Boston Marathon finish line

Boston Marathon TV, race schedules

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The 118th running of the Boston Marathon, the world’s oldest annual marathon, is set for its traditional Patriots’ Day start Monday.

Universal Sports and UniversalSports.com will provide TV and online coverage of the 26.2-mile race that begins in Hopkinton and weaves through six more cities and towns before reaching and finishing in Boston on Boylston Street.

This year’s race has added significance given the twin bombings that rocked the 2013 Boston Marathon, killing three and injuring more than 260. The field, some 36,000 runners, is about 9,000 more than in recent years and accommodates more than 5,000 entrants who ran last year but couldn’t finish due to the bombings.

Increased security includes over 3,000 uniformed police officers and National Guard soldiers along the course, up to 500 plain clothes officers in the crowd, 100 video cameras and emergency operation centers in all eight cities and towns.

The Boston Athletic Association is prepared for one million spectators, double the usual amount.

Boston Marathon Race Previews: Men | Women

The race schedule (all times Eastern):

8:50 a.m. — Mobility impaired
9:17 a.m. — Wheelchair
9:22 a.m. — Handcycle
9:32 a.m. — Elite women
10 a.m. — Elite men and Wave 1
10:25 a.m. — Wave 2
11 a.m. — Wave 3
11:25 a.m. — Wave 4

Universal Sports TV schedule:

Saturday, 4-6 p.m. — Pre-race show
Monday, 8:30 a.m.-1 p.m. — Live race day coverage
Monday, 4-5 p.m. — Race recap
Monday, 8, 11 p.m. — Encore race day coverage

Universal Sports is on a free nationwide preview on all of its distribution partners through Monday.

Four-time Olympic medalist returns to run Boston Marathon again

Andre De Grasse wants to ‘spoil’ Usain Bolt’s final season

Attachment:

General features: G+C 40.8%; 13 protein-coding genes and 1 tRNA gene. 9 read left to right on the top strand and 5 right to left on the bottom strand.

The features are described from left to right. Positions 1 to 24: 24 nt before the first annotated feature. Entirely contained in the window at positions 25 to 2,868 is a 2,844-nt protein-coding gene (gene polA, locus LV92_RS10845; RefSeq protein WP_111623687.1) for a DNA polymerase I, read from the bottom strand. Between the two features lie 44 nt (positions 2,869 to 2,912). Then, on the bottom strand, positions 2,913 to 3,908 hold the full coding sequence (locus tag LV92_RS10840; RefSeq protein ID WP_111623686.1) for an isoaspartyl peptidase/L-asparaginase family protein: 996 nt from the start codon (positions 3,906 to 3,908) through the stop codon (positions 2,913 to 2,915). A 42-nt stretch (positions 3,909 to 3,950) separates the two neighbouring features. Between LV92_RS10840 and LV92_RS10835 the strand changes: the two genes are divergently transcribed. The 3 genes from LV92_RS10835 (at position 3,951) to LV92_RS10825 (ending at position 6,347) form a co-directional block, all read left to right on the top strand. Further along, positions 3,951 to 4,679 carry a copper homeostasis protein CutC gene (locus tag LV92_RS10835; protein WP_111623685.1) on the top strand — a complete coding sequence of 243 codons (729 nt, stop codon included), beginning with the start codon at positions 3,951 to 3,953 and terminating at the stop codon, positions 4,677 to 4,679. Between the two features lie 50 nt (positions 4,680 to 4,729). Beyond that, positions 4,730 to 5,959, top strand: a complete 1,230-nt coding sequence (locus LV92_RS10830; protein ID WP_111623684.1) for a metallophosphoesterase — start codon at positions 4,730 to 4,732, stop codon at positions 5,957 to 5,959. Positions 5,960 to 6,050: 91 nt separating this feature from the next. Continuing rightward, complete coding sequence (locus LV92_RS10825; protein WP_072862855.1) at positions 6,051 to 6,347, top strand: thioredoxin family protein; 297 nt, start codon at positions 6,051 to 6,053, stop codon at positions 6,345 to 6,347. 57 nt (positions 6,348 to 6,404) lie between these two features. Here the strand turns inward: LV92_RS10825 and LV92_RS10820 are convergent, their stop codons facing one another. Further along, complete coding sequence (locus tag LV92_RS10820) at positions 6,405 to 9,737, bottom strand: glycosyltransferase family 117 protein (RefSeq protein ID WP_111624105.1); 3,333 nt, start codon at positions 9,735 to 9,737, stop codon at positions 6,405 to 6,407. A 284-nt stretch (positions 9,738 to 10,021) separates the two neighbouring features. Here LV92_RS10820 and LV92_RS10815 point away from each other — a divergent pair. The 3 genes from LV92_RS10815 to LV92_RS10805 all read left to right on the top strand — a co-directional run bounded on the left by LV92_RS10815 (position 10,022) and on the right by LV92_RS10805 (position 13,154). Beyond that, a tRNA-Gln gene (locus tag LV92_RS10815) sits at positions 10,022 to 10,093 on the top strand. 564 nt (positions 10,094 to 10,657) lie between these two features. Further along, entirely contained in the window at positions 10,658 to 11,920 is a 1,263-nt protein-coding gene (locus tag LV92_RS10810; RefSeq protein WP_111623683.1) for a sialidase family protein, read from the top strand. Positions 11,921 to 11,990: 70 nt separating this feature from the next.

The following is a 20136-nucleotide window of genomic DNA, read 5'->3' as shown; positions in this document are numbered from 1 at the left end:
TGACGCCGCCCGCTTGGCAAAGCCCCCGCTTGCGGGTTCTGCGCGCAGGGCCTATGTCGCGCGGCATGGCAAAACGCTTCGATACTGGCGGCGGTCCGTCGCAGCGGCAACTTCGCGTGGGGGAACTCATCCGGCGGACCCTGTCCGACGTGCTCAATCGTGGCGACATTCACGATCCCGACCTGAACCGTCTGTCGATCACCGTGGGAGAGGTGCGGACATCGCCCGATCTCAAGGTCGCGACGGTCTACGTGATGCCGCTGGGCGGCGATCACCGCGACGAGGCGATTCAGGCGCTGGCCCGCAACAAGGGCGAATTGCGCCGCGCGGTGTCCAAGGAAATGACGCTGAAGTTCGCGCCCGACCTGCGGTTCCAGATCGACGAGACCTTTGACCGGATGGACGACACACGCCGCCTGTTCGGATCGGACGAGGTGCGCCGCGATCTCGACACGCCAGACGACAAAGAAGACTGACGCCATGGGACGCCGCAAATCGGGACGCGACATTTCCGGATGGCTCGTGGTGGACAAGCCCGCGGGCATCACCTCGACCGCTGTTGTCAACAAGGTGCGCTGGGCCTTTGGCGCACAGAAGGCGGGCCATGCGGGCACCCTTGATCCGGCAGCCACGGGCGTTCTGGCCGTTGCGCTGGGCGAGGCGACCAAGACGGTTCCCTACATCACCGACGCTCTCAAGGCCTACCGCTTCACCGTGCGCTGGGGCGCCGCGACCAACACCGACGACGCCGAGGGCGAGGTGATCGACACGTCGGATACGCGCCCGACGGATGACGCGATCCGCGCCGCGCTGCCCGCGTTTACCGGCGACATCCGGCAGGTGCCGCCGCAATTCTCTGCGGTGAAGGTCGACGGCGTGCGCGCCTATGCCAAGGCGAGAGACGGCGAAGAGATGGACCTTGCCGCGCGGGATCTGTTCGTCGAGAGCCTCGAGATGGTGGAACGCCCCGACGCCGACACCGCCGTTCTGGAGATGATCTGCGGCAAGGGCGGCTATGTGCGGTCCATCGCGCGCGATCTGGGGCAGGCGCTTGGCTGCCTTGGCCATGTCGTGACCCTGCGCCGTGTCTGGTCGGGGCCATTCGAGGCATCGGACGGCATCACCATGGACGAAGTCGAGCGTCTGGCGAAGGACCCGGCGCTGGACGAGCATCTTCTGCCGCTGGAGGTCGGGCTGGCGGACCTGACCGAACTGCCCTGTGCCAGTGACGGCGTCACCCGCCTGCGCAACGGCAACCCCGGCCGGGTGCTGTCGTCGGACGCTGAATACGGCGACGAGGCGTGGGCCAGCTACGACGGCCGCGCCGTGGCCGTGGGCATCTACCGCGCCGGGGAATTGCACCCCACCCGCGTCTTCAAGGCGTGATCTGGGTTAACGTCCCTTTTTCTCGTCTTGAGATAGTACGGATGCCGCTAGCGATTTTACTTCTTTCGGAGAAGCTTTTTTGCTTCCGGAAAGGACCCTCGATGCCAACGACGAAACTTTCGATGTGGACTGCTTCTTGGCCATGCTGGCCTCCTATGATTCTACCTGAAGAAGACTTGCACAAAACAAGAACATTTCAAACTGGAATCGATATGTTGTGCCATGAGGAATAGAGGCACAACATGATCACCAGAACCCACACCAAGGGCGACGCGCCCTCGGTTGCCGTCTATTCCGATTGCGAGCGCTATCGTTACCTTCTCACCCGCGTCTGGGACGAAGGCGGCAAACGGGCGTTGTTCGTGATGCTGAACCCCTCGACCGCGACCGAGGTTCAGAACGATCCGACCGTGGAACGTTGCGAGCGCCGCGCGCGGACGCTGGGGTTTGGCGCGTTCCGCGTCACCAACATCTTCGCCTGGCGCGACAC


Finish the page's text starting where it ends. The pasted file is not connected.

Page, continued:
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Canadian Andre De Grasse may be the best candidate to beat Usain Bolt in the Jamaican’s final major race before retirement at the world championships in August.

De Grasse is already looking ahead to a possible 100m showdown in London.

“Usain is one hell of an athlete, and for me to be one of the best I’ve got to beat him, so I’ve got to continue to keep working hard, stay motivated, stay focused,” De Grasse said Wednesday, according to the Canadian Press. “It’s his last world championships. It’s going to be tough for me. I’ve just got to try to spoil his parade.”

De Grasse, 22, bagged three medals in Rio — silver in the 200m and bronze in the 100m and 4x100m relay. Maybe his most memorable moment came in the 200m semifinals, when he exchanged smiles with Bolt before crossing the finish line.

Neither Bolt nor De Grasse has raced individually outdoors in 2017. De Grasse is slated to debut at a Diamond League meet in Doha on May 5.

Bolt has said he will race the 100m at his final worlds but not the 200m. This means he won’t have a showdown with Olympic 400m champion and world-record holder Wayde van Niekerk of South Africa.

But De Grasse could be a difficult challenge for the 30-year-old Bolt, who has slowed at recent major championships.

Bolt clocked world records at the 2008 Olympics (9.69 seconds) and 2009 World Championships (9.58) but slowed to 9.63 at London 2012 and then 9.77 in 2013 and 9.79 in 2015 and 9.81 at the Rio Games.

De Grasse made his worlds debut in 2015, sharing bronze in 9.92 seconds and then clocking 9.91 in Rio, behind Bolt and American Justin Gatlin.

Gatlin is now 35 years old and coming off an injury-slowed 2016 after he starred in 2014 and 2015. He also has not raced individually outdoors this season but is slated for a Diamond League meet in Shanghai on May 13.

Bolt has not lost a global championship final since 2007 (excluding his 2011 Worlds 100m false start). He was asked two years ago if he would stick to his 2017 retirement plan if he was beaten in his last race.

“I don’t think I could,” Bolt said. “On my last race, my last championship, I don’t think I could.”

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Caitlyn Jenner: Olympic decathlon title one half of ‘ultimate double’

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Caitlyn Jenner says she has ultimate double — winning the 1976 Olympic decathlon and 2015 Glamour “Woman of the Year.”

Jenner sat down with Seth Meyers for an interview during a media tour for her memoir, “The Secrets of My Life,” which was released Wednesday.

She briefly mentioned her Olympic experience, winning the Montreal 1976 decathlon.

Jenner related it to her current work within the transgender community, one that she said is marginalized and misunderstood with high murder and suicide rates.

“What I’m doing today is mort important than winning the Games more than 40 years ago,” Jenner said.

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